EBONY GORDON reports on some worrying retail trends for town centre developers Westfield and Hammerson
Wayne Hemingway, one of the country’s most high-profile designers, and a member of Croydon’s Place Review Panel, says that viewing town centres as venues for “retail therapy” is a thing of the past.
“There is a societal change amongst a new generation who don’t see shopping as the be-all and end-all,” Hemingway said in the BBC Radio interview this week.
That will be bad news for Croydon Council, which runs the Place Review Panel, and for Westfield and Hammerson, who are supposed to be starting work on a £1.4billion redevelopment of the Whitgift and Centrale shopping centres sometime in 2019.
Following a lengthy and expensive – for the council – Compulsory Purchase Order process in the town centre and a second planning permission granted six months ago for Westfield’s scheme, which now includes nearly 1,000 “luxury apartments”, store owners and traders have informed Inside Croydon that they have had no further information from the developers about when the regeneration project might begin, or when they will be expected to vacate their premises.
So Hemingway and his colleagues have not been asked for their opinions on a scheme which has been in discussion for more than six years.
But Hemingway was clear, when interviewed by the BBC about troubling declines in retailing business figures, that the era of the High Street as a shopping venue may be coming to an end – a judgement which might be worrying for the decision-makers at Westfield and Hammerson with so much investment in Croydon at stake.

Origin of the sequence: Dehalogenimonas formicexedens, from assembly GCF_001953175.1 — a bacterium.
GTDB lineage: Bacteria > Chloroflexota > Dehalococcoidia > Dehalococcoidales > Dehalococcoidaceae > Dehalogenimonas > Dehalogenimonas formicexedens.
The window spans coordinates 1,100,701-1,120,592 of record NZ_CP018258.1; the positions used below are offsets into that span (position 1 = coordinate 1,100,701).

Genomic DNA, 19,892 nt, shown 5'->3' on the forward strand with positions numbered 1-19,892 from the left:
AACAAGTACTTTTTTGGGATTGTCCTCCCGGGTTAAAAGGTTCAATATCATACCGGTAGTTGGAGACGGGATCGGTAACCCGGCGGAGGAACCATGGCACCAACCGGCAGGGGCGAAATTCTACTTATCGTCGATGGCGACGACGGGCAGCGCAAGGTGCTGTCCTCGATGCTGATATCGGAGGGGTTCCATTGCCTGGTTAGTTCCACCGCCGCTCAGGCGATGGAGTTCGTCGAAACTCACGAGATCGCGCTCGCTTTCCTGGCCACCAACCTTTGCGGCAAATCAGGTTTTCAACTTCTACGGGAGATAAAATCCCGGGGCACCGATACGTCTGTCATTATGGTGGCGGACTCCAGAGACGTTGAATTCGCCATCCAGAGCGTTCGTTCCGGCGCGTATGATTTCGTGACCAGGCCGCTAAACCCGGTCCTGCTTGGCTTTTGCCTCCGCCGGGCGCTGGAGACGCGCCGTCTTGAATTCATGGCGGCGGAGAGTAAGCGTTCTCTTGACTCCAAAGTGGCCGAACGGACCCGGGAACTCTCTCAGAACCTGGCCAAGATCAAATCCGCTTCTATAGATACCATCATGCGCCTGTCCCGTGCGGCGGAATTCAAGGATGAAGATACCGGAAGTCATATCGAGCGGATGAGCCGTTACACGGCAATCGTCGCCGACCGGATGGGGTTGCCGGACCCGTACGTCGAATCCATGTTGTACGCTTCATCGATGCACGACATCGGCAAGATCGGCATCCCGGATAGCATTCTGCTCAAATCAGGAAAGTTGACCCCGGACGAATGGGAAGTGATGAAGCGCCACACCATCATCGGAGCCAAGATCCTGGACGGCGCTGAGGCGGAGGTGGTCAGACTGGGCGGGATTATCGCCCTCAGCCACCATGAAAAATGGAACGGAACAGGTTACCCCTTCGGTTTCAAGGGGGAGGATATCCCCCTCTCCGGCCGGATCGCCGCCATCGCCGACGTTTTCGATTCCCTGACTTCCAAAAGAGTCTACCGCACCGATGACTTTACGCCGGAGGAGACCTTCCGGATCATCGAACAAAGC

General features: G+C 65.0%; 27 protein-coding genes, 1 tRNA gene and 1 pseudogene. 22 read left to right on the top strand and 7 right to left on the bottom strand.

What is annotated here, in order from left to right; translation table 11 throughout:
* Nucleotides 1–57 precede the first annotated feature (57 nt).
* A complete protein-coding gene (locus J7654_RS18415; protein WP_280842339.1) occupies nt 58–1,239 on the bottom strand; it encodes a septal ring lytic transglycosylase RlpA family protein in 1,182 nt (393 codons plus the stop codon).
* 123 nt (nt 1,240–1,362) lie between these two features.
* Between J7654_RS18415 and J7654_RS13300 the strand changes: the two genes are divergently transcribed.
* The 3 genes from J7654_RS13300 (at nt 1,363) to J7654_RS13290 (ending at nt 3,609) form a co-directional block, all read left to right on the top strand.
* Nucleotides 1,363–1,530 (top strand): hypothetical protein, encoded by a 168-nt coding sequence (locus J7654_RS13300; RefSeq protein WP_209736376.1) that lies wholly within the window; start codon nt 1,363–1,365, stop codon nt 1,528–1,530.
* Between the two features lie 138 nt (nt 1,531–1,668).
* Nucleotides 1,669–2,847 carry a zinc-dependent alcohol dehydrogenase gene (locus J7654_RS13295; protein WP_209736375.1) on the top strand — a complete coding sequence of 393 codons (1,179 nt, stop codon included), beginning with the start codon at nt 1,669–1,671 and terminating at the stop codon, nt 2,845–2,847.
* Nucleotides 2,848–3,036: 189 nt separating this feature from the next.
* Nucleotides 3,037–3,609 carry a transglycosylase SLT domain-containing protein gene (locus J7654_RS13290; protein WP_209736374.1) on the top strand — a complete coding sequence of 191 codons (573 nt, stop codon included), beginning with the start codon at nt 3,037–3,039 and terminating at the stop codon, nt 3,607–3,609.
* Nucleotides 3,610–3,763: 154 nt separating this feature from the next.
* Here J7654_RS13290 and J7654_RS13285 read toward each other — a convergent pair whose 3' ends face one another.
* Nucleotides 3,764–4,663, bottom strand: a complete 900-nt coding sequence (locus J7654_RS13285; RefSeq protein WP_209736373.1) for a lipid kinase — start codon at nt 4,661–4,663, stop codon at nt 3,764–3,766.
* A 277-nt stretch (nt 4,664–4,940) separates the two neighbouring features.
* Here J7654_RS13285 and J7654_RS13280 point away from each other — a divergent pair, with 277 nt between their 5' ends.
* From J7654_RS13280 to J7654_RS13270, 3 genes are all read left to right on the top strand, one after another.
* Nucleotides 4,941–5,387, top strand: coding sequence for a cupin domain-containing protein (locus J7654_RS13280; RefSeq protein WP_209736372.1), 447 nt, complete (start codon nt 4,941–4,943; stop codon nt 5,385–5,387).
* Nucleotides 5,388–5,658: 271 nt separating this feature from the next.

So far this year, out-of-town retailers Toys ‘R Us have gone out of business and technology chain Maplin has closed, while department store chain House of Fraser has announced a series of closures.
On Monday, the British Retail Consortium and Springboard published figures that showed that footfall – the number of potential customers visiting stores – fell by 3.3 per cent in April. That was on top of a 6 per cent fall in March, and prompted comparisons from the Consortium with the worst decline in retail business since the depths of the recession in 2009.
Other data showed that town centre vacancy rate – the number of empty shops – had risen to 9.2 per cent, a figure to send shivers down the spines of shopping centre operators such as Westfield and Hammerson.
Hemingway, interviewed on the Today programme, when asked what would you do with struggling High Street, said, “Get rid of the term ‘High Street’.”
Hemingway said, “Town centres were always places of social interaction. I think it was a bit of an aberration were retail and shopping was seen as this thing called ‘retail therapy’.
“There is a societal change amongst a new generation who don’t see shopping as the be-all and end-all. I know, and I’m convinced, that shopping is a means to an end was an aberration.”
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